Why? Because we trust and have faith in the grace, guidance, teaching, directing and love of God. Because we love each other and accept the fact that we both have faults which rise to the surface on occasion.

We are thrilled everywhere God led us, even in the bad times or the difficult places. He has never failed us even when we failed Him. So why stop trusting and placing our trust and faith in God now? Not a chance.

I love my wife. I’m amazed she’s put up with many of my rants over the years. I’m amazed she work with me through everything we’ve experienced. And now I’m amazed at her love and care toward me as I walk through the valley. By the way, I fear no evil because God is in the valley with us every step of the way.

If you’re married or contemplating marriage be sure your life and your spouse or future spouse’s life are rooted in the one who created this beautiful world. You can then rely on God’s love and grace to work through you to walk through the ups and downs of life. Foster a sense of humor and accept we each have our own faults which unexpectedly can bubble to the surface.

Dear Beth, I love you more now than when we wed and much more than I could have ever imagined. I have a very vivid imagination so that says a lot. I look forward to the ups and downs coming along this road. I can’t say enough to thank you for your love and now and throughout our forty-four years together. I love you.


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Putting Things Together

But to each one is given the manifestation of the Spirit for the profit of all. 1 Corinthians 12:7

When I was young my parents would put things together, usually around birthdays and Christmas. The box came with instructions and Dad always had the right tool. All the bits and pieces were in one nicely boxed location.

When I had children, I found myself doing the same thing the night before Christmas or birthdays for my children. It’s all part of being a parent and it’s a good part. It’s not like every item went together without much fuss. You sometimes you wondered if the guy who wrote the instructions ever tried to make them work. It was the smile and joy on your child’s face which made it all worth the effort.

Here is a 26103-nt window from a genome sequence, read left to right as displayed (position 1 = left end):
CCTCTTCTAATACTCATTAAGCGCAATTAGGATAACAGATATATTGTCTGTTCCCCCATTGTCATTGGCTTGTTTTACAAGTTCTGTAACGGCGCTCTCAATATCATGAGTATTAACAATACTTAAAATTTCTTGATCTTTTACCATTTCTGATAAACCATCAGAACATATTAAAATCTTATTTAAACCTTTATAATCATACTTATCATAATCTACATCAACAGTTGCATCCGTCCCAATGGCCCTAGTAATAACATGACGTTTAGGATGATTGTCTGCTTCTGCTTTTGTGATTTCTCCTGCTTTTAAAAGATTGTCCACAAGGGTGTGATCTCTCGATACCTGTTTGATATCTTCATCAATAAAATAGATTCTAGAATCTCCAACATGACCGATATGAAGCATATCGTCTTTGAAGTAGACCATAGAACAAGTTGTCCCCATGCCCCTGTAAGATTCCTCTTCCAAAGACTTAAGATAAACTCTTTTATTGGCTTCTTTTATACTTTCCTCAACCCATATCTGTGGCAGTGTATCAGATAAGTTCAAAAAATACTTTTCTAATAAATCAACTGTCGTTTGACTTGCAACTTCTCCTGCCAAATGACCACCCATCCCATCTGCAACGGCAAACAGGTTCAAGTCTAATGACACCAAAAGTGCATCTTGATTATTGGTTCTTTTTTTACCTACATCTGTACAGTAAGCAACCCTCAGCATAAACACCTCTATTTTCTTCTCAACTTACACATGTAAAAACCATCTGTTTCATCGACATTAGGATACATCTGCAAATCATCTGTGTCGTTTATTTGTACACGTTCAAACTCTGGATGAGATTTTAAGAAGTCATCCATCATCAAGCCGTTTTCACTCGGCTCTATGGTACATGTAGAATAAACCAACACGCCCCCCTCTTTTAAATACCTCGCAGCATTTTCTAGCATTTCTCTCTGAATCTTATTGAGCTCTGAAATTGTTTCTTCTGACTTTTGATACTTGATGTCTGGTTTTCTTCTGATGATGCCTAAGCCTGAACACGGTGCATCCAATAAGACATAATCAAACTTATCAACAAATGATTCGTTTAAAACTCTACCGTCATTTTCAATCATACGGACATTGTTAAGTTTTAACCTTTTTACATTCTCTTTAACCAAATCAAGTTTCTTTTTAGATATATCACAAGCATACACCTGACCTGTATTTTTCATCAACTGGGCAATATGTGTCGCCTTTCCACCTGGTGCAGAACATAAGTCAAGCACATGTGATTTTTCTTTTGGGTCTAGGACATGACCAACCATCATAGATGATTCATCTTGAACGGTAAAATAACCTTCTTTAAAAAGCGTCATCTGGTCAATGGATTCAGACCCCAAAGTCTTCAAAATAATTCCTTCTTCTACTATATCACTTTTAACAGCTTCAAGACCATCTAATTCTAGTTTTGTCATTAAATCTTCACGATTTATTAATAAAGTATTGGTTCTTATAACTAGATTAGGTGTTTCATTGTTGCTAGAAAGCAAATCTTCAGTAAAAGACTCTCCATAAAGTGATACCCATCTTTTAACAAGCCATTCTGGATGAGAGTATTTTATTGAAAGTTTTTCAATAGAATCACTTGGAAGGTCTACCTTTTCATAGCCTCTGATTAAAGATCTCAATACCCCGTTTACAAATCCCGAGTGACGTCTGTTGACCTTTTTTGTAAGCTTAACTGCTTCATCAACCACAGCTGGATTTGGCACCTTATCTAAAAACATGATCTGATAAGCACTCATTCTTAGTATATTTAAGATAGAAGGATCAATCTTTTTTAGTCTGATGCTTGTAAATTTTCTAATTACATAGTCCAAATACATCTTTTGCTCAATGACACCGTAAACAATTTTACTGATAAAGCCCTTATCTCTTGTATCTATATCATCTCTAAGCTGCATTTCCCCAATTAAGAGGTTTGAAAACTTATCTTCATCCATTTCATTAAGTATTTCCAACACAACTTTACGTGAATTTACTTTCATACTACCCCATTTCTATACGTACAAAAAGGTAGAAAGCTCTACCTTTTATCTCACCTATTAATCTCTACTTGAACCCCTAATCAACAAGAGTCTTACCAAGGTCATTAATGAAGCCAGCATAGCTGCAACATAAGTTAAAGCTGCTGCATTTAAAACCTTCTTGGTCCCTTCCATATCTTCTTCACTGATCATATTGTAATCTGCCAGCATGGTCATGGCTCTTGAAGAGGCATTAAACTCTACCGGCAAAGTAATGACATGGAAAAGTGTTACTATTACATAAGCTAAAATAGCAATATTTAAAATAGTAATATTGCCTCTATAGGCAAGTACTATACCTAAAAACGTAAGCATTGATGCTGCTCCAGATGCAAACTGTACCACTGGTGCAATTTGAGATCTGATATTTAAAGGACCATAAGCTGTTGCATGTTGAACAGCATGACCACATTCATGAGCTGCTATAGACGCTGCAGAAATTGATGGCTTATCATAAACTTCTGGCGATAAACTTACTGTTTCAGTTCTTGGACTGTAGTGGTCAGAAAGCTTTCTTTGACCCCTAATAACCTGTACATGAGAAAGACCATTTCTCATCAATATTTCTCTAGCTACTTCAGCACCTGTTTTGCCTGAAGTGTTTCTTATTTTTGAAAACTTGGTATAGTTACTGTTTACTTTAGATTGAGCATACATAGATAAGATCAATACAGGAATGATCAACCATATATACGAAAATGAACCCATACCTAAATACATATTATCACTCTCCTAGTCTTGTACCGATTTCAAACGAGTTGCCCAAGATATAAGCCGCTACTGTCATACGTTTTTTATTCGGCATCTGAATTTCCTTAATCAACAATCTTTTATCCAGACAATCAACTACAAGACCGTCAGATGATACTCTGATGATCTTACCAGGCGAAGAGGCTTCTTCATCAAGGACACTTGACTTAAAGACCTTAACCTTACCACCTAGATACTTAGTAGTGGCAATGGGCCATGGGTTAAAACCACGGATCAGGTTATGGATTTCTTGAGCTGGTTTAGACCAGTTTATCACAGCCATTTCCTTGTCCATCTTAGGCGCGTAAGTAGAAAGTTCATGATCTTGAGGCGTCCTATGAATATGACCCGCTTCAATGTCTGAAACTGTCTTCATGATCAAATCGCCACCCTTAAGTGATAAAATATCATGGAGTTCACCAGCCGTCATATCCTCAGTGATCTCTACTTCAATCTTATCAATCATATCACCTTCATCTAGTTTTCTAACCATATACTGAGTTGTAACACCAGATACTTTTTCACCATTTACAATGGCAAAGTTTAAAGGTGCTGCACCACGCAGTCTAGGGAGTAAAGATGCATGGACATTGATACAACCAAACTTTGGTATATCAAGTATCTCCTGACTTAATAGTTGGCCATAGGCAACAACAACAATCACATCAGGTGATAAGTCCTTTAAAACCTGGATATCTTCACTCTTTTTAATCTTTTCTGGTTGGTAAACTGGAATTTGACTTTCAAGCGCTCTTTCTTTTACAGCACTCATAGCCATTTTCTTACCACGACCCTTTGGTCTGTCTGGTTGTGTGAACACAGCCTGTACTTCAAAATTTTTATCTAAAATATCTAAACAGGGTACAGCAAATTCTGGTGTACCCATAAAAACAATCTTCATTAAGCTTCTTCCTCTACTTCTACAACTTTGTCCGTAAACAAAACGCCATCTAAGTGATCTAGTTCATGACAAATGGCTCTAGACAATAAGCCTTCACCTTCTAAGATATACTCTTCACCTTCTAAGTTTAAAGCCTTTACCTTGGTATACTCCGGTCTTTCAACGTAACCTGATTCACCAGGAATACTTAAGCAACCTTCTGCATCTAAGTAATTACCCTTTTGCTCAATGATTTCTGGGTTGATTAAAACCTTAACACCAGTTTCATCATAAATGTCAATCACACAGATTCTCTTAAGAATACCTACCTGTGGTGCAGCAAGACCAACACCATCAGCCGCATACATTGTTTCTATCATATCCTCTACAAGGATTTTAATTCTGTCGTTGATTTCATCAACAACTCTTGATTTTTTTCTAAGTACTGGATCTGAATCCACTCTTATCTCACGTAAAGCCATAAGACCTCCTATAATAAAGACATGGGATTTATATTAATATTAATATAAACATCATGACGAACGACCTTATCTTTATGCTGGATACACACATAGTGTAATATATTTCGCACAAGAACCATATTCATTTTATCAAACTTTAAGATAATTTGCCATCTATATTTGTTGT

I was in my office the other day working on some IT issues which help the flow of the Gospel reach into the corners of the earth when a question popped up in our small group of computer geeks. One of the guys wanted to know how he could gather specific information from our global network to help him resolve the project he was trying to complete on time. There were two of us within earshot of his question.

Screen Shot 2018-03-30 at 8.33.18 AMThen the most amazing thing came about. It wasn’t planned by us, but I suspect the Lord had his hands, plans and preparation in place. Two of us looked at each other and said we could use PowerShell to find the information needed. None of us knew how this would work out. None of us had the answer, just a start.

One fellow asked, “What command do I use?” He was really good at scripting things in PowerShell. Unfortunately, he never used this subset of commands. Me, I spent a lot of time with those commands. I tossed out a command and that was a start. Next, I queried the internet for some examples of resolving our command conundrum and found more details. This was a step forward.

Passing that script command information along to the master scripting fellow he went to work refining the command using other commands he knew well to retrieve the necessary information. I would watch he test the command line and interject a command I remembered into the development until it was working properly. Then we presented the final results to our fellow mission who needed the information.

It was a success. The information would allow our colleague to complete his project on time. It also provided us with a command system to pass along to other IT Geeks in our global ministry to garner the necessary information for their respective offices. All the pieces were put together to move forward in our ministry.

It seemed like a small thing. The command line wasn’t that long. It took less than an hour to provide a globally useful command line. We were all turning back to our day’s work and moving on. Then I started thinking. Dangerous at best. None of us had all the answers to the challenge.

It’s the same way in the body of Christ. None of us have all the solutions. It takes a team effort. It takes working together. It takes understanding what gift the Spirit has provided to each of us. Not one of these meets all the needs of the church. It’s the culmination of each person’s spiritual gift and God given talents which makes things work this side of the heavenly gates.

There are different gifts for the “profit of all” wrote Paul. We need to realize this and stop trying to fix everything ourselves. We need to rely on God to provide the necessary gifts through His people. We need to understand why God places certain people in certain places at certain times.

God placed the right fellows with different pieces in the right place for us to resolve the need. He does the same within the body of Christ. We just need to look around and see who is there. God has provided our gifts to complement and help us bring His salvation, grace and love to those around us.